The Last Balloon (Part II)

I almost trip as I climb the last step, managing to salvage the coffee before it spills on the old beam floorboards that the Tremblay family insist on leaving bare despite the fact that the heating broke years ago, and in winter the loft gets so cold that frost tickles the inside of the window panes. I find Gabe propped up on the floor of the den, surrounded by cushions with a heavy book atop his lap. Its deep green cover is thick with dust which has patterned his jeans with a murky fluff. I knock, but he neither looks up nor acknowledges me, so I place the coffee beside the table lamp and curl up beside him. It isn’t too cold yet, despite it being November, but I brush the dark strands of hair from his eyes anyway and burrow my head against his shoulder.

“Missed you, Savannah,” he mutters without looking up from his book. I sip my coffee, the liquid cool enough to drink now after the walk over here. Its bitterness is almost too strong, but I drink it all the same.

“Missed you more.” It probably isn’t true (Gabriel is a little intense and tends to think about his feelings more than I do) but I say it anyway because we’re always arguing, just for the sake of it, else we’d probably run out of things to talk about. That wouldn’t matter, I think sometimes as we’re bickering over whether Miss George really is in love with Mr Sam from the bakery. Gabe and I have deep enough roots to live the rest of our lives in silence if it came down to it.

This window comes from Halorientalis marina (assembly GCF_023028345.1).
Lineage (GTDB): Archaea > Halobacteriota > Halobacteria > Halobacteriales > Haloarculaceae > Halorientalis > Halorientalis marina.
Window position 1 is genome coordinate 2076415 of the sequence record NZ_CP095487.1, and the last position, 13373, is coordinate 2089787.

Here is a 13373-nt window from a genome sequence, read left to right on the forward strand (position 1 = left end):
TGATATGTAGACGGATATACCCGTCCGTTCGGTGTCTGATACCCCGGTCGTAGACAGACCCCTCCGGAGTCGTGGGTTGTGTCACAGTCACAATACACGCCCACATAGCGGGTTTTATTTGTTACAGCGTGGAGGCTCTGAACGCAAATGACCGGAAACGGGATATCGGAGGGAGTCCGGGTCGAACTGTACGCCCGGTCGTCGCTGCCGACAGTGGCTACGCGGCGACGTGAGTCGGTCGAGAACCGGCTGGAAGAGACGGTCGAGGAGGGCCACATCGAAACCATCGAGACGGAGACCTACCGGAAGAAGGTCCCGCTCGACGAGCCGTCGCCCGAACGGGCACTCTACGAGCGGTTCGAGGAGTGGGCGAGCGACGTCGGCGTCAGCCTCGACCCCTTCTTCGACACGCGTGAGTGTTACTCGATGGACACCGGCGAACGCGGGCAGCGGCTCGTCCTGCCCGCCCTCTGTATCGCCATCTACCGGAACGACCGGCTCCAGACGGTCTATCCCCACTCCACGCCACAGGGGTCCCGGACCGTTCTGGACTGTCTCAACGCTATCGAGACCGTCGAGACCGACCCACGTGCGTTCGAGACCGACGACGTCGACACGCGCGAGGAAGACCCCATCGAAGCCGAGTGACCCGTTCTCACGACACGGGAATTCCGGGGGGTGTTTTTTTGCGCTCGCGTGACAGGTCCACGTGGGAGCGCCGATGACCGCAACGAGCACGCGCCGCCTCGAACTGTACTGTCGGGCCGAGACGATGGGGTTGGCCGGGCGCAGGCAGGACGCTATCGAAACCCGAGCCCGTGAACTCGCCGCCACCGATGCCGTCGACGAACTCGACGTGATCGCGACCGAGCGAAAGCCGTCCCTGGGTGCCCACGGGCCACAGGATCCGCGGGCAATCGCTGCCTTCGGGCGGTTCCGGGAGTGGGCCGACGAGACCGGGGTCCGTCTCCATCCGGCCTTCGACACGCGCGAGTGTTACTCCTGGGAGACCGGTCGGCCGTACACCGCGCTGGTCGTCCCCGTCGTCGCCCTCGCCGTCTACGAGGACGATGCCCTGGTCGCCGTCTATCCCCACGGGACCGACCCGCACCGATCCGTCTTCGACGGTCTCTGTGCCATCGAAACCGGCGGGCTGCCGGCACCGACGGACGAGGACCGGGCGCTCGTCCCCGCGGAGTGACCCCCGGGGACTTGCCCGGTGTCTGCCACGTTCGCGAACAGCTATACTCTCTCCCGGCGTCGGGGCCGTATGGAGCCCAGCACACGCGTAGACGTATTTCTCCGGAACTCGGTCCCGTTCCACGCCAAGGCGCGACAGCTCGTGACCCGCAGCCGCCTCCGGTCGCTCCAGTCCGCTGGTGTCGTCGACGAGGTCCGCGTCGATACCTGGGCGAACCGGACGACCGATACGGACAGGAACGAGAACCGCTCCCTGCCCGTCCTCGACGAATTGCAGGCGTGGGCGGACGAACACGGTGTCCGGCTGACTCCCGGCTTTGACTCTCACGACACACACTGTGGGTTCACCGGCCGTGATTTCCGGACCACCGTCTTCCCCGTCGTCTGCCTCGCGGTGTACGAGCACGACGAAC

The next half hour passes without either of us saying a word to each other. The afternoon fades without hurry, its indifferent greys hazing into lazy violets and navy blues in the indecisive storybook of the sky. The winter days are murky in Quebec, but the nights are wild and vibrant, even when the summer sun hoards its kindness inside itself and instead lets the harsh snow smother the greens from the land.
As I had expected, Gabriel is reading his atlases again. This one is older than any I’ve seen him read for a while, the paper yellowing and decaying, brown splotches smattered over the pages that tell of its age and countless owners previously. We flick through the pages slowly, and the maps are of Alaska, the Terrible North, and we adventure silently on ships to find our catch for dinner, through the snowy wilderness hunting for moose, or tending a fire outside a log cabin in the forest. Being friends with Gabe is easy if you like being quiet, if you can tolerate the sound of your breathing matched with his, your hearts beating in a steady pattern that after a while merge into a single rhythm. Sometimes I think that maybe it could be easy being friends with anyone so long as you accept them in all their ways of weirdness.

When we reach the end of the atlas, he shuts it carefully before placing it steadily beside him. Picking up his cup of coffee he takes pensive sips, despite it being cold, in the meantime twisting a strand of my hair around his finger. I don’t think he realises he’s doing it, because a few moments later he seems to have got it stuck. I laugh, which makes the knot worse, but my fingers untangle it deftly. Granna had me sewing from an early age, so my fingers are nimble and free his with ease.

The End

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